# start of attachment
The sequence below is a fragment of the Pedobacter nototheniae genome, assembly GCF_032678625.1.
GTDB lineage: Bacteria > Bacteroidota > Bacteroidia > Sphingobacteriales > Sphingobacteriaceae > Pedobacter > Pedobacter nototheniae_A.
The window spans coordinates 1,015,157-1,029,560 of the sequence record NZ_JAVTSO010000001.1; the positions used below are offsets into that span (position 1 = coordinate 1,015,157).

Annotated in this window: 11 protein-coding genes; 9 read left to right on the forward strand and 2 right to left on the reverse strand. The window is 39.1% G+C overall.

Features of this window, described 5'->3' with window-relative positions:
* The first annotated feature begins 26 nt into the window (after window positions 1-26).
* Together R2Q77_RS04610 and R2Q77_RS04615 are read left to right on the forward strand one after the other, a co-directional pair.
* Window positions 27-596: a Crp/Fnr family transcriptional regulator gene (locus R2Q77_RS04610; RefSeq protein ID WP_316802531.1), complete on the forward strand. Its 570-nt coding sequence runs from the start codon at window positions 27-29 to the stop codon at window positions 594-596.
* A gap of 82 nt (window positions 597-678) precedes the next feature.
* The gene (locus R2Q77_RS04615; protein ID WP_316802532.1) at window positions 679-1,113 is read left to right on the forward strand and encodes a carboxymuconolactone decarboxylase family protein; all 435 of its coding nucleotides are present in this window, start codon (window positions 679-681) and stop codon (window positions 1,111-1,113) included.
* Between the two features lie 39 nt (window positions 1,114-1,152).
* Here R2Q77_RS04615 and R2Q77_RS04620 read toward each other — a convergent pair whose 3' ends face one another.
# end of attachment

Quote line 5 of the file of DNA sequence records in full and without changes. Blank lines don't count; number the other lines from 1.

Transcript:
Features of this window, described 5'->3' with window-relative positions: